Jan Flanders

As everyone who has not been dwelling under a rock for the past half century knows full well, Jan Flanders is a world-renowned expert on writing, editing, and publishing fiction. A bona fide member of the landed gentry dating back to the Jamestown, Virginia, settlement, she resides with her three Angora cats in the heart of the deep South on the plantation, sadly diminished, where she was born and reared, and which her family has owned since the early 1700s. She is still mourning the lamentable outcome of the War Between the States, and if you know what is good for you, you would be well advised not to bring up the subject unless you wish to have your ears pinned back. Rest assured that if anyone knows etiquette, it is our own Ms. Flanders

Fiction Etiquette with a Southern Twist Twisted Southern

Just so we’re totally clear, our discussion in this column will center on the Sacred Laws of Fiction Etiquette that govern the world of fiction publishin’ and your proper response to those Laws.

Good mornin’, everyone. This heah column will delve into the world of fiction etiquette according to moi. And that would be me, Jan Flanders—Ms. Flanders to you, honey chile. Let me assure you, Ah do not ascribe to the type of casual familiarity that is just toooo prevalent among young people today. To indulge in such folderol is certainly not the way Ah was reared, thank you very much, and Ah don’t have the least intention of perpetuatin’ it.

Close that door, sweetheart! What are you thinkin’?! Were you reared in a barn?

Bless your heart . . .

Now, what was Ah sayin’? Oh, yes—everythin’ and everybody in their place is mah motto. And, honey, don’t you be thinkin’ you’re any different from everybody else. Ah expect you to toe the line just like your betters. Should you step out of your place, don’t y’all expect a civil answer from me.

Just so we’re totally clear, our discussion in this column will center on the Sacred Laws of Fiction Etiquette that govern the world of fiction publishin’ and your proper response to those Laws. Which is, of course, abject and unquestioning obedience. Ours is not to question why; ours is but to do or die. Be so good as to keep that principle firmly in mind at all times.

Keep in mind as well that this is a subject Ah am extremely well versed in, bein’ a graduate of Ms. Finicky’s Foundational Finishing School of Fiction for Well-Bred Females, or FFFSFWBF for short. Do not under any circumstances question mah authority. You do not want me to come back theah, do you? No? Ah didn’t think so.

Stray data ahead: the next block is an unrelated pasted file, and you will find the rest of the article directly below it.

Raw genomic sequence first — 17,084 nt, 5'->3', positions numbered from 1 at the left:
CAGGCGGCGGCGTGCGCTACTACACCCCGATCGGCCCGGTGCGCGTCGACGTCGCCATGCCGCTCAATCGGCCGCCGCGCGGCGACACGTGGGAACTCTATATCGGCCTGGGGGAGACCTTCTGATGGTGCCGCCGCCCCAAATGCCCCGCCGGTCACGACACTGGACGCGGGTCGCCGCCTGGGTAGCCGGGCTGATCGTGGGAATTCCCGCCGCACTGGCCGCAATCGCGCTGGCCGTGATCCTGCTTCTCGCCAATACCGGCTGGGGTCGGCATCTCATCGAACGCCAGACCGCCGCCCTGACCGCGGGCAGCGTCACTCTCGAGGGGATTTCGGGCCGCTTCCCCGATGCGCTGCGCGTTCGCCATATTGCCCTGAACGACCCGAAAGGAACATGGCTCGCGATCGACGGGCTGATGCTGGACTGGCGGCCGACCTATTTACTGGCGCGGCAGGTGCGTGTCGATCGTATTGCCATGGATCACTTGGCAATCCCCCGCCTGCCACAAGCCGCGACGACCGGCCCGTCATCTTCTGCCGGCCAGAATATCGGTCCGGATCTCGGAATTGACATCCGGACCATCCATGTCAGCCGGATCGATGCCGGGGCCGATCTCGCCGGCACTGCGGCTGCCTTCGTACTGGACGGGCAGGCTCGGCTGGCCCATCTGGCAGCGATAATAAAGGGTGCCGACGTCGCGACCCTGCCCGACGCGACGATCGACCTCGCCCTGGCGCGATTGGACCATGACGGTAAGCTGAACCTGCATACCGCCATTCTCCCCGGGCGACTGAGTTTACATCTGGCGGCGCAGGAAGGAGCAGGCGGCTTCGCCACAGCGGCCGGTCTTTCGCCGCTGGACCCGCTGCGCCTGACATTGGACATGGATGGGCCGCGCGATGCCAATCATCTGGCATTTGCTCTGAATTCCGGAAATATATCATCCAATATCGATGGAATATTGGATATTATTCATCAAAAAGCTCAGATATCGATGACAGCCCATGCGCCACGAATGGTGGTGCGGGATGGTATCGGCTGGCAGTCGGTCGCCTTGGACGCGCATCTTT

Well you might be askin’ how in the world a highly respected fiction authority like yours truly got roped and hog-tied into writing a column for this heah magazine. It seems this crazy blonde-headed author got her unmentionables in a twist, and bein’ the Christian lady that Ah am, Ah just could not refuse her desperate pleas for assistance. And considerin’ that there is nobody else who has the expertise in the subject that Ah do—bless mah heart—Ah let myself be persuaded to whip you addle-pated young’uns into shape. Though to be perfectly honest, Ah’m beginnin’ to think mah foundation garment was just waaay too tight when Ah agreed to put pen to paper.

By the way, is it hot in here or is it just me? Yooo hooo! Would somebody there in the back be a dear and open up a window? Honey, you’re just way too good! Ah assure you, Ah shall remember your kindness—unless, of course, you have the temerity to transgress one of the Sacred Laws of Fiction Etiquette. Ah may be a Christian, but Ah’m no fool.

Now that we have the formalities out of the way, let us get down to business, shall we? Our first question comes to us from

a writer who, for obvious reasons, has been strugglin’ mightily in her career and needs to be set straight. Bless her heart.

Dear Ms. Flanders, ten years ago the good Lord called me to a ministry of writing stories that would touch the hearts of His people and impart the Word for the salvation of their souls. Since then I have written with passion the vision I have been given. I have pored over every manual on fiction writing I could lay my hands on, and I have followed their instructions, even when the advice seemed contradictory, which I just figured was because I was inexperienced, so I redoubled my efforts. I have attended innumerable writers’ conferences, where I met with editors and agents, all of whom were tremendously encouraging. All my manuscripts have been reviewed by my critique group members as well as by a number of published, best-selling authors, and I have taken their advice in every instance. I even went so far as to have my manuscripts professionally edited. I’ve received glowing feedback from everyone who has read my stories, and they all told me that my work is Holy Spirit anointed and needs to be published to bring hope to a dying world. In spite of everything, all I have to show for my efforts is a stack of rejection slips that say, although my work is excellent, it does not fit into their publishing program. Do you think that if I continue to work very hard there is any hope that I will ever break into the Christian fiction market?


That’s all for this issue, and didn’t we have fun? More important, didn’t we learn a great deal? Of course we did, dearie. If you ever hope to get that publishin’ contract, be sure y’all do not neglect to join me again next time for more unstintin’ admonishment in the Laws of Fiction Etiquette. You’ll be very glad you did.

Upcoming Topics

August: What is the proper etiquette for approaching editors and agents at a conference?

September: Why are Christian publishers so resistant to publishing edgy stories that portray real people in the real world?

October: If your publisher insists on putting the purple monstrosity cover on your book, what should you do?